Article by Peter Koeppel, member of Trinity Memorial Church in Binghamton. Koeppel serves on the diocesan Stewardship Resources team and the diocesan Creation Care Initiative and is a frequent contributor on the topics of creation care, stewardship, and racial justice and reconciliation. 

When was the last time you felt in control of your life? Did the moment last? There are lots of external events and demands which drive what we do at any moment. At home: a child, a grandchild, a sibling, a spouse, a parent or grandparent may need you on a moment’s notice, and you rise to the occasion, because you love them. Bills demand to be paid on time: electricity, water/sewer, rent (for some of us), property taxes (for some of us), insurance, car payments (for most of us). If you are of working age, your manager or supervisor may set your agenda for the day, or you have to respond to phone calls or emails as they come in. Along the way, if you are responsible for upkeep of your home, garden or yard—more activities yet that demand your time on their schedule, not yours. Have we mentioned your volunteer activities yet? And let’s not get started on the ultimate, premier time waster of all: your electronic “companion”—in theory, you have control over it, but have you noticed how hard it is not to get sucked down one social media rabbit hole or another? Is there any time in your day when you truly have the liberty to decide what you’re going to do? If we’re honest, unless you’re in that precious time of youth when time’s aplenty and responsibilities limited, or fresh into retirement and haven’t found your calling yet to occupy your time, you’re likely lucky if you have any spare time at all to reflect, to center yourself, to pray.

So many of our daily decisions, small and large, furthermore, are based on prior practice or routine—that saves us from having to think through everything we do in case we may need to change what and how we do it. Most pernicious, though, I think, is all of us having to base decisions on incomplete or even outright incorrect information served to us by persons or organizations which hope that our decisions benefit them. Those are the false prophets of our days—interested in their own wealth, status, power, not in yours, or anyone else’s. And it’s nothing new.

As we’re working through the changes to create a more just society, to limit global heating, it is imperative that we regain control over at least some of our own actions. There is no way I can think of to create the space and breathing room we need to tackle these challenges other than intentionally creating it for yourself. Set your electronic companions to “Leave me in peace!” (aka “Do not disturb!” or similar) mode. Turn off the TV. Tell your loved ones that you need a moment of peace, so you can love them all the more afterwards. Go for a hike or canoe paddle in His creation. If you can engage in guided centering prayer, do so, or if you are new to it, ask a friend or spiritual mentor whether they can introduce you and support you in it. If you have a daily quiet time, maybe in the morning, as you prepare breakfast, or in the evening, before you say your bedtime prayers, give yourself a chance to relax, free of the day’s bombardment of never ending demands, and focus on the bigger challenges we can’t let fall by the wayside.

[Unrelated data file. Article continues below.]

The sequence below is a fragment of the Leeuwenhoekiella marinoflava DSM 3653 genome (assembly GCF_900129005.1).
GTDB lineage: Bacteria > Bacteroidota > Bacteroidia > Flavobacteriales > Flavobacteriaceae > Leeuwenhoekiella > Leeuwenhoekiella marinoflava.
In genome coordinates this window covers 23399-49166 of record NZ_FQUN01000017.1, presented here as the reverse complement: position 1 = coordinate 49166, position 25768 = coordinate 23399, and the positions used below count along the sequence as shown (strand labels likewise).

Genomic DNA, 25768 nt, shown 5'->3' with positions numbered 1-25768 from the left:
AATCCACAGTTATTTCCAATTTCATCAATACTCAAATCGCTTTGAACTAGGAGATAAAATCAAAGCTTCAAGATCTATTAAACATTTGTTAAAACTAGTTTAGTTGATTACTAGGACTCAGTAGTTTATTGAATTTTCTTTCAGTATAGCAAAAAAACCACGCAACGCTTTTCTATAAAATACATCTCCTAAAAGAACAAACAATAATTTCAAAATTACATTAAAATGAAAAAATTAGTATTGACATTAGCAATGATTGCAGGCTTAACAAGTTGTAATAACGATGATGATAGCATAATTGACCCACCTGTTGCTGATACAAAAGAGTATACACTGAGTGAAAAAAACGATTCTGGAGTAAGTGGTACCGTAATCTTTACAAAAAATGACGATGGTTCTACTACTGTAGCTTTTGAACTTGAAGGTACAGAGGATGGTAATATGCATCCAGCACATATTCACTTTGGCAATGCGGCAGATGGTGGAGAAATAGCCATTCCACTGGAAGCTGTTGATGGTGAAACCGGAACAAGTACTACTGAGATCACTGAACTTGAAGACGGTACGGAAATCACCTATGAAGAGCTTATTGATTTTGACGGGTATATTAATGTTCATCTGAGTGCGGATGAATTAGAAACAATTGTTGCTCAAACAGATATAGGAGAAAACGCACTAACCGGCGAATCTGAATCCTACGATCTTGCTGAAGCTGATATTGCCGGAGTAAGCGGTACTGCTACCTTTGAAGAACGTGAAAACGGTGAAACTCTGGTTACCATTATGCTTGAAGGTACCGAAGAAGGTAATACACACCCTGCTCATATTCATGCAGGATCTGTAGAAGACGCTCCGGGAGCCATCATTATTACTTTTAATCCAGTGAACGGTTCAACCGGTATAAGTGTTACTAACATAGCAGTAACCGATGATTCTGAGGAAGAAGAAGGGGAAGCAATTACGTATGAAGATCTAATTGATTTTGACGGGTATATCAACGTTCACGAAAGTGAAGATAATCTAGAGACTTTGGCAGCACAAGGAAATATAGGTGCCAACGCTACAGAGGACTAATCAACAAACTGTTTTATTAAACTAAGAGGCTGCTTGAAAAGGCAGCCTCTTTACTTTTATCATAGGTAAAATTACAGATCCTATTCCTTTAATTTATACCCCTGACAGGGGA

Those are the times when you can (and should) ask who is telling you that you can’t and shouldn’t love your neighbor as you love yourself, because your neighbor is somehow different. I don’t recall any such qualifications being attached to the second part of the Summary of the Law. Creating division has always been a simple way to create tension, dissent, even wars. Anyone who tells you that you must not embrace the diversity with which God has graced His children, but you must fear or loath your fellow human beings because some of them are somehow different from you, does not have your best interest at heart. Why, then, are they telling us this?

Those are the times when you can (and should) ask who is telling you that you don’t deserve to live in dignity, starting with a living wage. The economic message underlying the parable of the Workers in the Vineyard (Matthew 20:1-16) (See: “Never Just a Number”) surely is not lost on anyone not receiving a day’s wages. Anyone who tells you that $7.25/hour is a fair living wage does not have your best interest at heart. Why, then, are they telling us that?

Those are the times when you can (and should) ask who is telling you that converting our daily lives to an all electric, fossil-fuel free future is going to be so hard, painful, and costly, that we can not afford to tackle it. Can we afford NOT to tackle it? Why, then, are they telling us this?

Those are the times when you can seek God’s guidance on what you can do to preserve, protect, restore His creation.

Those are the times when you can seek God’s guidance on what you can do to help your fellow human beings live in economic, social, and judicial security.

Those are the times, when you can seek God’s guidance on what you can do to show that you love your neighbors near and far as much as you love yourself.

Make those times happen, and listen to what you hear, when you hear His voice in the quiet.

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